35...Ke8 [35...Kxe7 36.Rxg7+- Rf8 37.Qxh6] 36.Rxg7 Kxe7 37.Qxh6 Rg8 38.Rxf7+ Rxf7 39.Qe3 Rf1 The time control was game/65 and I remember spending most of the remaining time calculating the following forced sequence: 40.h6 Rgg1 [40...Rh1 41.h7 Rxh7 42.Qa7++-] 41.h7 Rh1 42.Qg5+ Kf7 43.Qg8+! [43.Ka2 Rxh7! unclear] 43...Ke7 44.Ka2 Rxc1 45.Qg5+ Ke6 46.Qxc1 Rxc1 47.h8Q Rxc2 48.Qe8+?! [Time trouble. 48.Qh3++- wins a rook.] 48... Kd5 49.Qa8+ Black resigned because he loses his a and b pawns, just failing to create a fortress by Rc5. 1-0
GM Alexander Ivanov 2589
GM Tamaz Gelashvili 2720
Eastern Class Championships
2012 (4)
[B00] Nimzovich Defense
1.e4 Nc6 The Nimzovich Defense is seldom played on a GM level, partly because it can lead to transpositions after, say, 2.Nf3 e5. 2.d4 e5 3.d5 3.Nf3 transposes to Scotch. 3...Nce7 4.Nf3 Ng6 5.h4 h5 6.Bg5 Be7?! This was my second game against a GM in this opening. The fi rst one continued [6...Nf6 7.Nc3 Bc5 8.Na4 Bb4+ 9.c3 Be7 10.Bxf6 Bxf6 11.d6 cxd6 12.g3 with compensation, Ivanov-Benjamin USA ch 1996 ] Black’s 6th move allows White to double Black’s pawns right away. 7.d6+/= cxd6 8.Nc3 Nf6 9.Bxf6 Bxf6 10.g3 Qa5?! Black’s choice of the opening looked risky, but only this premature activity makes his position bad. [10...a6+/=; 10... Be7+/=; 10...Qb6?! 11.Nd5 Qxb2 12.Rb1 Qa3 (12...Qxa2 13.Ra1 Qb2 14.Bc4+-) 13.Nc7+ Kd8 14.Nxa8+- ] 11.Nd2+/- This is better than [11. Bc4 Qc5 (11...d5!? 12.Qxd5 Qxd5 13.Bxd5+/=) 12.Qd3 a6+/=] 11...d5 planning to trade the passive Ng6 for one of White knights before the other one helps it, but now it’s too late. The computer recommendation [11...Qc5 12.Nb3 Qc6 13.Bb5 Qc7 14.Nd5 Qb8+/=] doesn’t look appealing either. 12.Nxd5 Ne7 13.b4!
[Much less clear is 13.Nxf6+?! gxf6 14.Qf3 f5 15.Bc4 b5!? unclear] 13...Qd8 14.Nc4 Nxd5? The only chance not to get crushed was to give up the second d-pawn right away: [14...d6 15.Nxf6+ gxf6 16.Qxd6!? (16.Nxd6+ Kf8+/-) 16...Be6 17.0-0-0+/-] 15.Nd6++- This zwischenzug cuts Black’s position in two. Now White is winning. [15. Qxd5? 0-0+/=] 15...Ke7 16.Qxd5 Qb6 [16...Qc7 17.0-0-0 Qc3 18.Bc4 Qa1+ 19.Kd2 Qd4+ (19...Qb2 20.Ke3+-) 20.Qxd4 exd4 I remember calculating up to this point. Now the most convincing win for White is 21.e5 Bxe5 22.Nxf7 d5 23.Nxh8 dxc4 24.Ng6+ Kf6 25.Nxe5 Kxe5 26.Rhe1+ Kd5 27.Re8+-] 17.0-0-0 Qxb4 [17...Rf8 18.Bh3 Kd8 19.Bxd7!+-] 18.Bc4 Qa4 There is no other way to defend against Nxc8+ followed by captures on d7 and f7 (18...Kd8 19.Nf7++-) The inclusion of [18...Qa3+ doesn’t change much: 19.Kb1 Qa4 20.f4!?+- ] 19.Rd3 There were other ways as well: [19.f4+-] 19...a6 [If 19...Qc6 then 20.Qxf7+ Kd8 21.Bb5 Qb6 22.Rhd1 Kc7 23.Rc3+ Kb8 24.Nxc8 (24.Bxd7+-) 24...Qxb5 25.Rxd7+-] 20.Qc5 b6 21.Nxc8+ 1-0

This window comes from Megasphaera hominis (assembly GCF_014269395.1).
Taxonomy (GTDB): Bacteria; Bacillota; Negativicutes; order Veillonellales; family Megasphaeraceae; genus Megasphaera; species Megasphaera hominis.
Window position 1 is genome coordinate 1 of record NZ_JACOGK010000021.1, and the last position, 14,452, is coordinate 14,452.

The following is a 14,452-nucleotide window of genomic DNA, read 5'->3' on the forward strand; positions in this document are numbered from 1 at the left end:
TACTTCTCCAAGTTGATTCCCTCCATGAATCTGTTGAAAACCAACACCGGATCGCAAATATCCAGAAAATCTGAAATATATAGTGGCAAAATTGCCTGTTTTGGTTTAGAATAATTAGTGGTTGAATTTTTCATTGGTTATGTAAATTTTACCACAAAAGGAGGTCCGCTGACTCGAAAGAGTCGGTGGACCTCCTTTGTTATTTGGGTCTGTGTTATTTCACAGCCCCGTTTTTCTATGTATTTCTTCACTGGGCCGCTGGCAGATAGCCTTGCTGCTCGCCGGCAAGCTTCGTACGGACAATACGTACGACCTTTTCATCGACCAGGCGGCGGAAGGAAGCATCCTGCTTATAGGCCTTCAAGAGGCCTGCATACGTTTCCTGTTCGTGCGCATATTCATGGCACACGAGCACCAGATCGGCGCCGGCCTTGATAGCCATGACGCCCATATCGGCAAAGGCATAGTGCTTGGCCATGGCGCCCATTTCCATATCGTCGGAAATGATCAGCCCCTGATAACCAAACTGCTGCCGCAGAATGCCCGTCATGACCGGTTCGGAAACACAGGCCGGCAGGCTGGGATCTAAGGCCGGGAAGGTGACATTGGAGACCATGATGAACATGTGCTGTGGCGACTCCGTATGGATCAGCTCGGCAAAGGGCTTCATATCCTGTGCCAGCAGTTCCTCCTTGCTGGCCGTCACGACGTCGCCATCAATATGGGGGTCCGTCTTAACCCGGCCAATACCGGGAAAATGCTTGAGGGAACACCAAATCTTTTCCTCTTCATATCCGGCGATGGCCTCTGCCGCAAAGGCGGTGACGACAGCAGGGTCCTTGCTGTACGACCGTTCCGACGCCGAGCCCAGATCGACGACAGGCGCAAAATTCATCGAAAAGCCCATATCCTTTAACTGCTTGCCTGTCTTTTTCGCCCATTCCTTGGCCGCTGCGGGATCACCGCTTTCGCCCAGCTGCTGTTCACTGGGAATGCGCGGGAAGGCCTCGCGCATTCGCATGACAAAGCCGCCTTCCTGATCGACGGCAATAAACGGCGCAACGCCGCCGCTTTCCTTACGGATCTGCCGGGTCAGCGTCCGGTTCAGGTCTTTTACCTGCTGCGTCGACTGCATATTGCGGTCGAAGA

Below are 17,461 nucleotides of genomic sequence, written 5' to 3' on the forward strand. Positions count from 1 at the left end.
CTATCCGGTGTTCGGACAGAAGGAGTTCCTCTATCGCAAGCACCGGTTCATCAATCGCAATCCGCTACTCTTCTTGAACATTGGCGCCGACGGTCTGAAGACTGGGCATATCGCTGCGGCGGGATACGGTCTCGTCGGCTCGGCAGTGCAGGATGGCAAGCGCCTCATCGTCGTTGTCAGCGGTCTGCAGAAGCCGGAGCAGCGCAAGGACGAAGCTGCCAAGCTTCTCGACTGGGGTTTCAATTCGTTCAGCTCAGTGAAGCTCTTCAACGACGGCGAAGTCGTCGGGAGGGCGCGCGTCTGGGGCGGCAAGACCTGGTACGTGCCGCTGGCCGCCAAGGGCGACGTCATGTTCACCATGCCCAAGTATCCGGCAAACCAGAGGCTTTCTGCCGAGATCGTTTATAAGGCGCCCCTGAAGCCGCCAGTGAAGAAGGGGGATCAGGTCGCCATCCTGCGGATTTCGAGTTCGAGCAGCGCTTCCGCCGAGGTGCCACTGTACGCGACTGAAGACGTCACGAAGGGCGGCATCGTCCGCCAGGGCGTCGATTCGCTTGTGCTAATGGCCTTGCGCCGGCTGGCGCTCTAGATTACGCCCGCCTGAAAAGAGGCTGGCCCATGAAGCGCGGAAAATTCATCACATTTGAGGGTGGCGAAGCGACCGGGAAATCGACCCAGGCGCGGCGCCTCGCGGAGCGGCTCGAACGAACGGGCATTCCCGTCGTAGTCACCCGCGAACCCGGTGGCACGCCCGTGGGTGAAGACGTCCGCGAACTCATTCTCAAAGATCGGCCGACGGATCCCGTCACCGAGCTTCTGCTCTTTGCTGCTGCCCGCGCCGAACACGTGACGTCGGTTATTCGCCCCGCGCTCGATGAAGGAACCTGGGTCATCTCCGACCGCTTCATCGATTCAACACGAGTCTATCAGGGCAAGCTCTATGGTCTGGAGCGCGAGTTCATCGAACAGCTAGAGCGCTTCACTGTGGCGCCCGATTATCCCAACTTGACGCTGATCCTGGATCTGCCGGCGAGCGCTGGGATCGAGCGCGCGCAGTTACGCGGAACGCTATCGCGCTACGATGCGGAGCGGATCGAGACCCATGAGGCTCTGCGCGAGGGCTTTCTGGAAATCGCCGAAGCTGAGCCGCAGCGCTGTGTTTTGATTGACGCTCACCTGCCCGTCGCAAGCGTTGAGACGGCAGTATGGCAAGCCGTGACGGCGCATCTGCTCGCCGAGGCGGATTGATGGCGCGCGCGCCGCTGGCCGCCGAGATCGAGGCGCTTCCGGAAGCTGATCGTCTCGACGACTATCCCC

GM Alexander Ivanov 2565
Ted Belanoff 2127
Portsmouth Open 2012 (4)
[C70] Ruy Lopez
1.e4 e5 2.Nf3 Nc6 3.Bb5 a6 4.Ba4 b5 5.Bb3 Nf6 Since Ruy Lopez had his book published in 1561 there have been quite a number of chess players trying to fi nd the best move order in his opening. Usually Black plays Nf6 on move 4 postponing b7-b5 until later. Can White exploit the difference? 6.d4 [The direct attack 6.Ng5?! like in the Two Knights Defense is not so good because of 6...d5 and if 7.exd5 Nd4 and the Bb3 will be exchanged for the knight.; 6.0-0 transposes to the Archangelsk Variation after 6...Bb7 (or to the Neo-Archangelsk after 6...Bc5) ] Houdini also prefers 6.d4 6...exd4?! [Although 6...d6 looks scary here because of 7.Ng5 , holding the center looks like the best option, for example, 7...d5 8.dxe5 Nxe5 9.Nc3!? d4!? 10.Nd5 c5 11.Nxf6+ gxf6 12.Bd5 Ra7 13.Nf3 Bg4 unclear] 7.e5 Ne4 [If 7...Ng4 then 8.0-0+/= (8.Bxf7+? Kxf7 9.Ng5+ Kg8 10.Qxg4=/+) ] 8.Bd5 [A safer way to get a plus was 8.0-0!?+/= Nc5 (8...d5 9.exd6 Nxd6 10.Nxd4+/-) 9.Nxd4 Nxd4 10.Qxd4 Bb7 11.Nc3 and if 11...Nxb3 12.axb3 d5 , then 13.exd6 (13.b4 Qe7! 14.Nxd5 Rd8 15.Nxe7 Rxd4 16.c3 Re4 17.Nf5 Rxe5=) 13...Qxd6 14.Re1+ Be7 15.Qxg7 (15.Qh4+/=) 15...0-0-0 16.Qxf7 Bf6 17.f3+/=] 8...Bb4+ [8...Nc5 9.Nxd4 Bb7 10.0-0 Ne6 (10... Nxd4 11.Bxb7 Nxb7 12.Qxd4+/=) 11.c3!?+/=] 9.Kf1 Sharper and better than [9.Nbd2 Nxd2 10.Bxd2 Bxd2+ 11.Qxd2 Rb8=] 9...f5 10.a3 [On 10.Nxd4!? Qh4 looked dangerous. According to a computer 11.Be3 Nxd4 (11...f4? 12.Nf3! Qg4 13.Bc1+/- Houdini) 12.Bxa8 Ne6+/=] 10...Bc5 [10...Ba5!? 11.Nxd4 Nxd4 12.Bxa8 Ne6+/=] 11.Nbd2 Bb7 12.Qe1 [Here I spent quite a while considering 12.Nxe4!? fxe4 13.Bxe4 0-0 (13...Qe7 14.Bg5 Qe6 15.Qd3 0-0!? unclear) 14.Qd3 Rxf3!? (14...Nxe5? 15.Bxh7+! Kh8 16.Nxe5) 15.Qxf3 Nxe5 which looked unclear; 16.Qf5+/= Houdini] 12...Ng5? This allows a nice winning sequence. After the correct [12...Nxd2+ 13.Bxd2 h6 or 13...Na5!? things would be far from clear ] 13.Nxg5 Qxg5 14.Ne4 Qe7 15.Bg5 Qf8 [15...Qxe5 16.Nxc5+-] 16.Nd6+! (D) 1-0